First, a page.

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Curr Biol. 2019 Feb 4;29(3):392-401.e4. doi: 10.1016/j.cub.2018.12.007. Epub 2019 Jan 24.

Rocking Promotes Sleep in Mice through Rhythmic Stimulation of the Vestibular System.

Author information

1
Center for Integrative Genomics, Faculty of Biology and Medicine, University of Lausanne, 1015 Lausanne, Switzerland.
2
Department of Basic Neurosciences, Faculty of Medicine, University of Geneva, 1211 Geneva, Switzerland; Swiss Center for Affective Science, Campus Biotech, 1202 Geneva, Switzerland.
3
Department of Basic Neurosciences, Faculty of Medicine, University of Geneva, 1211 Geneva, Switzerland.
4
Department of Basic Neurosciences, Faculty of Medicine, University of Geneva, 1211 Geneva, Switzerland; Center for Sleep Medicine, Geneva University Hospital, 1225 Geneva, Switzerland.
5
Center for Integrative Genomics, Faculty of Biology and Medicine, University of Lausanne, 1015 Lausanne, Switzerland. Electronic address: paul.franken@unil.ch.

Abstract

Rocking has long been known to promote sleep in infants and, more recently, also in adults, increasing NREM sleep stage N2 and enhancing EEG slow waves and spindles. Nevertheless, whether rocking also promotes sleep in other species, and what the underlying mechanisms are, has yet to be explored. In the current study, C57BL/6J mice equipped with EEG and EMG electrodes were rocked laterally during their main sleep period, i.e., the 12-h light phase. We observed that rocking affected sleep in mice with a faster optimal rate than in humans (1.0 versus 0.25 Hz). Specifically, rocking mice at 1.0 Hz increased time spent in NREM sleep through the shortening of wake episodes and accelerated sleep onset. Although rocking did not increase EEG activity in the slow-wave and spindle-frequency ranges in mice, EEG theta activity (6-10 Hz) during active wakefulness shifted toward slower frequencies. To test the hypothesis that the rocking effects are mediated through the vestibular system, we used the otoconia-deficient tilted (tlt) mouse, which cannot encode linear acceleration. Mice homozygous for the tlt mutation were insensitive to rocking at 1.0 Hz, while the sleep and EEG response of their heterozygous and wild-type littermates resembled those of C57BL/6J mice. Our findings demonstrate that rocking also promotes sleep in the mouse and that this effect requires input from functional otolithic organs of the vestibule. Our observations also demonstrate that the maximum linear acceleration applied, and not the rocking rate per se, is key in mediating the effects of rocking on sleep.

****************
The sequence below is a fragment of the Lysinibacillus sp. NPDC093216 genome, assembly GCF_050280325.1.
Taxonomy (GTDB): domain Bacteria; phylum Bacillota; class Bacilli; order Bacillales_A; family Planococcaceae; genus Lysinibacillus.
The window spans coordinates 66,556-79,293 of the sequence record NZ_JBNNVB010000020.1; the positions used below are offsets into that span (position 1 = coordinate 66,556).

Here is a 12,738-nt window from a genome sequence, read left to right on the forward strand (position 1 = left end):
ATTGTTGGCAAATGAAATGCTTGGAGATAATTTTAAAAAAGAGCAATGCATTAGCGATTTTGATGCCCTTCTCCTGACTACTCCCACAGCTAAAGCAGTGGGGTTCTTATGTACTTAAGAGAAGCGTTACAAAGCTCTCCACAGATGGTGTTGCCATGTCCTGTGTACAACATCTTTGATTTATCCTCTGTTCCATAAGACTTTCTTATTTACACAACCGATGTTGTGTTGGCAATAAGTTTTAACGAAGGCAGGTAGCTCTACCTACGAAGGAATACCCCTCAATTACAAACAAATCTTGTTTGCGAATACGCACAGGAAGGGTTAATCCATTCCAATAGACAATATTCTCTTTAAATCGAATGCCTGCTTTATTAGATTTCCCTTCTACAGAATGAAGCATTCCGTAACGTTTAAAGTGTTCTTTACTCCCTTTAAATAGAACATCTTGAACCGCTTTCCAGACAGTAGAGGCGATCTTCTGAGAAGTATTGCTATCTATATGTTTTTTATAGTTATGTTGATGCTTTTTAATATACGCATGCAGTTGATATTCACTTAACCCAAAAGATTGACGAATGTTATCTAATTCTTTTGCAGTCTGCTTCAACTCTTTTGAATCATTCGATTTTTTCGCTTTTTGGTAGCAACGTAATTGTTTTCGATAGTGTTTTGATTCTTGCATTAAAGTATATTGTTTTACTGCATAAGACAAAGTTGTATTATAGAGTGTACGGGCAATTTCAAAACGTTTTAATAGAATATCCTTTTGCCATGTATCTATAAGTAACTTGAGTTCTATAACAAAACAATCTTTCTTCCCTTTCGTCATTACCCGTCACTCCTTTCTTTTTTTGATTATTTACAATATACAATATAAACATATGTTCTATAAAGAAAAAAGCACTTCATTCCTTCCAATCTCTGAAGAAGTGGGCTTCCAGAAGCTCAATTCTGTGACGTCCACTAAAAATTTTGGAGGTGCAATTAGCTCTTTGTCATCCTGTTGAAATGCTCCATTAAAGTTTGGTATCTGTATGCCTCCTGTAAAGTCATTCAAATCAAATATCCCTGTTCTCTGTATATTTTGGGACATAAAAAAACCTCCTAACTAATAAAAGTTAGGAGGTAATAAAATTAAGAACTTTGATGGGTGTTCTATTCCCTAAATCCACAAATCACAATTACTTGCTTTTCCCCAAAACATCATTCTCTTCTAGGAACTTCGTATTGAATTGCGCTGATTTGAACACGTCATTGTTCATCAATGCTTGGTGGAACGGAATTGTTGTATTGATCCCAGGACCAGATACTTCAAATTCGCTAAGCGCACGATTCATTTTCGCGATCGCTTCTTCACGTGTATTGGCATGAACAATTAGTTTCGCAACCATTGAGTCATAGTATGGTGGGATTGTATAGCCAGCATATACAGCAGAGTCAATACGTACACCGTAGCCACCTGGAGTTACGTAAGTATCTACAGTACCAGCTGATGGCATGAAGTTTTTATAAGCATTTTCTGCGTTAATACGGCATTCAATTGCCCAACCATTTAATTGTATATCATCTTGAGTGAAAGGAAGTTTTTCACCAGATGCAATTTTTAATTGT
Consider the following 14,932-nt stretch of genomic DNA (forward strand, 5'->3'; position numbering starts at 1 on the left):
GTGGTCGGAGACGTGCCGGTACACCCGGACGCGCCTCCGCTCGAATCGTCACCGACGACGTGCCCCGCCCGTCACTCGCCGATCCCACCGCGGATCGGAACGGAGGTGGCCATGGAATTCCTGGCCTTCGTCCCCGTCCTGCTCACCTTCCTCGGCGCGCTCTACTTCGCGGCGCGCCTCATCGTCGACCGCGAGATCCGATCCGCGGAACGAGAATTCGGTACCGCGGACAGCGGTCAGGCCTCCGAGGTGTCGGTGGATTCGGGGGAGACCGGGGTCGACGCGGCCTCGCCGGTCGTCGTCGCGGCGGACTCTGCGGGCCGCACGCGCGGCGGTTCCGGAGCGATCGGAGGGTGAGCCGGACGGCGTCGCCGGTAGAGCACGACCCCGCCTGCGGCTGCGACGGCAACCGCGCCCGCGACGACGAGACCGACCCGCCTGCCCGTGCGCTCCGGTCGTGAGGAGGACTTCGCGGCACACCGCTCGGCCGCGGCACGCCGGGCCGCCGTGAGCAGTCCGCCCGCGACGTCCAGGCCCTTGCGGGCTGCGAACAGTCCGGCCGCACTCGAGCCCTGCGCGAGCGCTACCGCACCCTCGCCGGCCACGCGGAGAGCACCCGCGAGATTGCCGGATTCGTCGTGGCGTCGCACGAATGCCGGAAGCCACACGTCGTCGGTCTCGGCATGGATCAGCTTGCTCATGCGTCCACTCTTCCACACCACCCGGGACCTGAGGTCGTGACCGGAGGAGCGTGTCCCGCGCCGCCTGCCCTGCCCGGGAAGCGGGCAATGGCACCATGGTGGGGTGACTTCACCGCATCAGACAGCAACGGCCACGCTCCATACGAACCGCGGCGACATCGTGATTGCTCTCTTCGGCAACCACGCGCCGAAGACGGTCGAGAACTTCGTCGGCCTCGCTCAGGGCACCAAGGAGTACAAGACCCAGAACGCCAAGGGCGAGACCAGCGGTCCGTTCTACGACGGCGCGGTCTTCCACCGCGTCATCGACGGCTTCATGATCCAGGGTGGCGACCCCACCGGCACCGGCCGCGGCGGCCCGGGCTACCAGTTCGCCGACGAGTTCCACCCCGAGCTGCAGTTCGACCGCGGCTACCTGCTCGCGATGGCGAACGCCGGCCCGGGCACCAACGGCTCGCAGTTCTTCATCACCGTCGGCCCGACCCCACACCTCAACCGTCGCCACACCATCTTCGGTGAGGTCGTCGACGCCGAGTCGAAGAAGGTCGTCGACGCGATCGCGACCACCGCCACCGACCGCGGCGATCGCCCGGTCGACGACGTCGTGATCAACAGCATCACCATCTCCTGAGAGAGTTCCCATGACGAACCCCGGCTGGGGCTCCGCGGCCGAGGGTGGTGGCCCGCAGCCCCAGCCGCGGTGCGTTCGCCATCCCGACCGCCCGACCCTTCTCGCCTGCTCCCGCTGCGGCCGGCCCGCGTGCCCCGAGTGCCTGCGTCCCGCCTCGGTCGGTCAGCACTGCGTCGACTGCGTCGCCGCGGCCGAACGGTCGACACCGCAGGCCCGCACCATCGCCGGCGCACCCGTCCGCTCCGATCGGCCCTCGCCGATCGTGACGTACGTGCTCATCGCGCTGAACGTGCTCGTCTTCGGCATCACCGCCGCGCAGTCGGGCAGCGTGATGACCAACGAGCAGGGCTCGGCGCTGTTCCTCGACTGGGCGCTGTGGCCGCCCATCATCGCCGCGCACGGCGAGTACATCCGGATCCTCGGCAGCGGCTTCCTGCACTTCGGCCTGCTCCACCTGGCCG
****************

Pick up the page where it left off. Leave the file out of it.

KEYWORDS:

Otop1; linear acceleration; mechanosensory rhythmic stimulation; otolithic organs; rocking mouse model; sleep; vestibular system

PMID:
30686738
DOI:
10.1016/j.cub.2018.12.007
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